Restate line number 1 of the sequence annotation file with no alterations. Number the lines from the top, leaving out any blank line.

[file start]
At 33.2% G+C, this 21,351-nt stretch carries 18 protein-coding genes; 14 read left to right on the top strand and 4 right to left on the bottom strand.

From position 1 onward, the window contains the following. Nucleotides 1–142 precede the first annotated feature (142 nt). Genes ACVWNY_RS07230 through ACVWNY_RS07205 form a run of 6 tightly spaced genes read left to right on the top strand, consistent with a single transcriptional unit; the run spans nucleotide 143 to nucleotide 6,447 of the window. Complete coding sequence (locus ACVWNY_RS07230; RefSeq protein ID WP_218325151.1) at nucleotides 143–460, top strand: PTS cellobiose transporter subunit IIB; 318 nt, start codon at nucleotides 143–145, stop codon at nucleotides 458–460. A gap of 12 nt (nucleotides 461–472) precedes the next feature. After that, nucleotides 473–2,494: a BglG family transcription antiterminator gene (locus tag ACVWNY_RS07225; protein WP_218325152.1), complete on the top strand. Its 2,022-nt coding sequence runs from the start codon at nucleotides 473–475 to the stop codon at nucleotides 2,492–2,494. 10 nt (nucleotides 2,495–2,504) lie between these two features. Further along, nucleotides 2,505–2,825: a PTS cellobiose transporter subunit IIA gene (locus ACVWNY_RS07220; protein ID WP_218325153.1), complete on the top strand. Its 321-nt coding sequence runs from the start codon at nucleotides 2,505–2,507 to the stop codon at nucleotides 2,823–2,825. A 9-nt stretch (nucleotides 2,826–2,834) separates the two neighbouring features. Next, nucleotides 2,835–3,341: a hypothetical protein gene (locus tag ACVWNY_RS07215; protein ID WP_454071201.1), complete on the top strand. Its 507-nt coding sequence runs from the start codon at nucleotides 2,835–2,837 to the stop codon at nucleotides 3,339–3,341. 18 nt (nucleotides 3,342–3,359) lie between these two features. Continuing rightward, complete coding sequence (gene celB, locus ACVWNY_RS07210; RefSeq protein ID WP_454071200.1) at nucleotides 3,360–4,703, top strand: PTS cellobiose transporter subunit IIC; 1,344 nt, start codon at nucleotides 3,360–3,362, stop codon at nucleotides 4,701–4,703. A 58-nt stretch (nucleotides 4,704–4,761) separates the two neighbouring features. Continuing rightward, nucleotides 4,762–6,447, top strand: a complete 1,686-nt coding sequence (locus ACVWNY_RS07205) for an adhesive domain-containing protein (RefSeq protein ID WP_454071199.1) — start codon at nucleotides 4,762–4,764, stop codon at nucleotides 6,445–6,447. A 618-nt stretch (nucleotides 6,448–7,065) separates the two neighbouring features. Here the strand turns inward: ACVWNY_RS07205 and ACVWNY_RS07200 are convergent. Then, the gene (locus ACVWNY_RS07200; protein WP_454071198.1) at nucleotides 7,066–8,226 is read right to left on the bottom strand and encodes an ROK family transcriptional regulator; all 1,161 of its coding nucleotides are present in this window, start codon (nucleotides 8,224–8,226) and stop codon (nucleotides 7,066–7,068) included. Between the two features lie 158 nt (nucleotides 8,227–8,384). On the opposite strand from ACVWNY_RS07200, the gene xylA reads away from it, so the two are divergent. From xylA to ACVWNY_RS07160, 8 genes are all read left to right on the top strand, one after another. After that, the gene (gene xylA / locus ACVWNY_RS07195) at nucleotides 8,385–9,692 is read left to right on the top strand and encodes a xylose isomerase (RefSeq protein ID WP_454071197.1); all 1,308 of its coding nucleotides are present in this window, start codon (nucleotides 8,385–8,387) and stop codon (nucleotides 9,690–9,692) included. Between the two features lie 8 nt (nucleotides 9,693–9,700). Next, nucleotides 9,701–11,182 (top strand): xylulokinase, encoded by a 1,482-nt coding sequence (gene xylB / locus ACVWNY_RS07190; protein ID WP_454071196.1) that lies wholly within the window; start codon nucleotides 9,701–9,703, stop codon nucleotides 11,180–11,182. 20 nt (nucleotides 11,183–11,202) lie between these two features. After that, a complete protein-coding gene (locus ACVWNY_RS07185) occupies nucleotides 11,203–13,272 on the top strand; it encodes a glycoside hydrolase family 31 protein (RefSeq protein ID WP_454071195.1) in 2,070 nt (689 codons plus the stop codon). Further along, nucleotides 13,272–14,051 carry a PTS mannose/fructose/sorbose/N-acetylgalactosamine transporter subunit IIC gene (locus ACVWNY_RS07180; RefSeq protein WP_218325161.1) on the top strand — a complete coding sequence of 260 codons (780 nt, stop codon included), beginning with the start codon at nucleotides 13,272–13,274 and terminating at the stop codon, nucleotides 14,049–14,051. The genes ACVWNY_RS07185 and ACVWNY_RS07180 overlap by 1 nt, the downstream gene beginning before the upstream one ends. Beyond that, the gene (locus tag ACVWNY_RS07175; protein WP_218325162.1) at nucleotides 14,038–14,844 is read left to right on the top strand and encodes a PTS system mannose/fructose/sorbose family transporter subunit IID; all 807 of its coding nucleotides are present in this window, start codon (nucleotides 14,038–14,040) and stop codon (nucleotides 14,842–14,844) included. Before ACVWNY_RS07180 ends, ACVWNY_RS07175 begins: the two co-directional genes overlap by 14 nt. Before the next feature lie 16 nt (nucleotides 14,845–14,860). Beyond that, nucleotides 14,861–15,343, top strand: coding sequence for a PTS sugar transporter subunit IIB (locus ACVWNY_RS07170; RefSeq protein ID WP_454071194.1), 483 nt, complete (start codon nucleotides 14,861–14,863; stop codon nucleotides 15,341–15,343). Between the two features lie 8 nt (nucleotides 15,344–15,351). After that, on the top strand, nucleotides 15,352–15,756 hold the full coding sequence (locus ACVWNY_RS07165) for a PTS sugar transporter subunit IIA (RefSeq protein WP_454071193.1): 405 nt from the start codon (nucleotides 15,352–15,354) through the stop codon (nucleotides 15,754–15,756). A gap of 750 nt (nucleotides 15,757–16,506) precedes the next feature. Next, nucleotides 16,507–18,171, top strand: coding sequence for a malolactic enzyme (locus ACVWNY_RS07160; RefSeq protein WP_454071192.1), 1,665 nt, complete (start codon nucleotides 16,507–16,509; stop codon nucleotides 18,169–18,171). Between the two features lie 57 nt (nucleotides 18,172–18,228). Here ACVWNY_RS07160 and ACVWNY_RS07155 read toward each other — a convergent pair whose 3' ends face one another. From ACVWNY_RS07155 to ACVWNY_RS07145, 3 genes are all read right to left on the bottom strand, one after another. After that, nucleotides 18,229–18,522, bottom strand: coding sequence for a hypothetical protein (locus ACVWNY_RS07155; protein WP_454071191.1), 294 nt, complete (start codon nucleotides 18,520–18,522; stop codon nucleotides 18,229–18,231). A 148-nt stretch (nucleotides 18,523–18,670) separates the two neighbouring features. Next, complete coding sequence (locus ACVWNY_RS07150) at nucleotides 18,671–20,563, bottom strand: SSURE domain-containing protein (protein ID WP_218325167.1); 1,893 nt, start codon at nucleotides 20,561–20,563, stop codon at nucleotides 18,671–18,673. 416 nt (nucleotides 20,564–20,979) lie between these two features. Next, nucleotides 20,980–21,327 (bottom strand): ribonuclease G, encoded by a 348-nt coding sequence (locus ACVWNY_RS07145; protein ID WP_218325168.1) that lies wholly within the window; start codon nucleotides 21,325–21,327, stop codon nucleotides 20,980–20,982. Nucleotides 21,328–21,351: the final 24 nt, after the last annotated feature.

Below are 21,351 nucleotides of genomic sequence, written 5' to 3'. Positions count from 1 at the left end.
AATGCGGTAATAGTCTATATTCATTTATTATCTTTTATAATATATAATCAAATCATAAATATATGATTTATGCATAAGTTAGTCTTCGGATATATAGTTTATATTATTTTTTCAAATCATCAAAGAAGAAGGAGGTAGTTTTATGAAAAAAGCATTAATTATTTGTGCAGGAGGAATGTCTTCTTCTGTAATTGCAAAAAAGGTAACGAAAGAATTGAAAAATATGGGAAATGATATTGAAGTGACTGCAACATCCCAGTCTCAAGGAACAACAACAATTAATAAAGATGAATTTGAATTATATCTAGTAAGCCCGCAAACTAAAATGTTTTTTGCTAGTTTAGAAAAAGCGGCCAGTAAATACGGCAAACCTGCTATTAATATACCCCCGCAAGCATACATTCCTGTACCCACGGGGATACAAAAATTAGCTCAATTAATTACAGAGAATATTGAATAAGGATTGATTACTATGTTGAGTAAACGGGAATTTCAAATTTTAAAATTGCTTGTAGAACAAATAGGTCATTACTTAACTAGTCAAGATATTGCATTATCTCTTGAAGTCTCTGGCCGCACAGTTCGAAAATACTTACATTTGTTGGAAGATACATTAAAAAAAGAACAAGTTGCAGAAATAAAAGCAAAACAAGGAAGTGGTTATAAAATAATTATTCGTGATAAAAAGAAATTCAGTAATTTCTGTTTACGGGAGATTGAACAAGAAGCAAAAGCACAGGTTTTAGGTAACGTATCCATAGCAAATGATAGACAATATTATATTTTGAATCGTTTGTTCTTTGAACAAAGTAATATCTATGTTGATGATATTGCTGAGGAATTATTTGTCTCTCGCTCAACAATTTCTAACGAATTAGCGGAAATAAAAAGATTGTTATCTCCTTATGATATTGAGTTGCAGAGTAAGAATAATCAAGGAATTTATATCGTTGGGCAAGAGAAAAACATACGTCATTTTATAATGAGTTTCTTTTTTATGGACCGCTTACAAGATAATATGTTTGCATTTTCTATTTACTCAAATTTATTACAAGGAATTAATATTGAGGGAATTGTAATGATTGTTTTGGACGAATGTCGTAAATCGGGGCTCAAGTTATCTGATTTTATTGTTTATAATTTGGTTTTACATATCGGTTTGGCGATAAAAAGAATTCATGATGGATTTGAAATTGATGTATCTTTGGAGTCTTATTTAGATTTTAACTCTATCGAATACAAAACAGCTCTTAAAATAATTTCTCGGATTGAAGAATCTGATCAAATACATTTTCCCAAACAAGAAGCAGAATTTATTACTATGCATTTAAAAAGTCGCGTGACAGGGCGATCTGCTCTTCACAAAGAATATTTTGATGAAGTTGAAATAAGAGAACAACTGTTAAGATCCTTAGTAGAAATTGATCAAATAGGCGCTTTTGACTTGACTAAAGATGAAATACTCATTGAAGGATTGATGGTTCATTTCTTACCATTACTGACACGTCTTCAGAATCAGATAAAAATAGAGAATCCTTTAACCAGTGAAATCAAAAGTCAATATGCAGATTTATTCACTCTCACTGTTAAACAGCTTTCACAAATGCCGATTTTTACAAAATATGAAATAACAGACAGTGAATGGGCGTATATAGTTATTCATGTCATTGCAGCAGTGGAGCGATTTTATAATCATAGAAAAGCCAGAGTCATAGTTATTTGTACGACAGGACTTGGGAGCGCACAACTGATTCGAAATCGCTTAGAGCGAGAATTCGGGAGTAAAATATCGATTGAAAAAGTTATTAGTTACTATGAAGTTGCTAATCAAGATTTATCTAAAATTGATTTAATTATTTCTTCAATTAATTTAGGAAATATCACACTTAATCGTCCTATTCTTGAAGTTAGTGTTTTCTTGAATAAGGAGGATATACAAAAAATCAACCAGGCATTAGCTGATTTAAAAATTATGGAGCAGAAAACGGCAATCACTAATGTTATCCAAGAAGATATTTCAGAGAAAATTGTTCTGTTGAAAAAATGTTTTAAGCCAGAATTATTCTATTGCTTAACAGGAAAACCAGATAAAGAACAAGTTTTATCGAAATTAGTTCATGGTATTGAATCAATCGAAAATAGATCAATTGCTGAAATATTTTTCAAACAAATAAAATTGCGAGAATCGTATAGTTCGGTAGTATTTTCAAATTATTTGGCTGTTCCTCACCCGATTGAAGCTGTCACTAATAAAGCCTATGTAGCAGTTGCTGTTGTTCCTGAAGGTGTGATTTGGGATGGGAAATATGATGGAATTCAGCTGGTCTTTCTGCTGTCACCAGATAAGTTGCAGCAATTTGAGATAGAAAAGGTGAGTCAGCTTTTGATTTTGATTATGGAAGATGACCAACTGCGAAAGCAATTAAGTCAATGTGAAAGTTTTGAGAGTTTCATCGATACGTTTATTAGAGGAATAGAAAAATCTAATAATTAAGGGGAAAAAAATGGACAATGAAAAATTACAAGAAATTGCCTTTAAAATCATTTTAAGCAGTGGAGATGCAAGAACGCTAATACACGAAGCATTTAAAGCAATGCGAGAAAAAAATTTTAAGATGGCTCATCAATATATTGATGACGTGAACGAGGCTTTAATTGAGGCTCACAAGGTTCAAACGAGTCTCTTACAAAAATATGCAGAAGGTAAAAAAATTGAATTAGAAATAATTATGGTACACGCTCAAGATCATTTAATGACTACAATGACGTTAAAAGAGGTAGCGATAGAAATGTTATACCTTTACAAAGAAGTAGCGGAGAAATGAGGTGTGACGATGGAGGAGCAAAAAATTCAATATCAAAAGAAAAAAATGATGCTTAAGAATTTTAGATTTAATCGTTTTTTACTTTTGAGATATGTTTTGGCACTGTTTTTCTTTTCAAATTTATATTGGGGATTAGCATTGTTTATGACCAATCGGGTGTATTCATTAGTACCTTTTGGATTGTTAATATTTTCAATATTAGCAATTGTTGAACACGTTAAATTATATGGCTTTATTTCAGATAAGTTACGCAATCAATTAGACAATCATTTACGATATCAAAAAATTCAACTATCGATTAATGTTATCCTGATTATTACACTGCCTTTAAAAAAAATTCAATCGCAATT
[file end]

At 33.2% G+C, this 21,351-nt stretch carries 18 protein-coding genes; 14 read left to right on the top strand and 4 right to left on the bottom strand.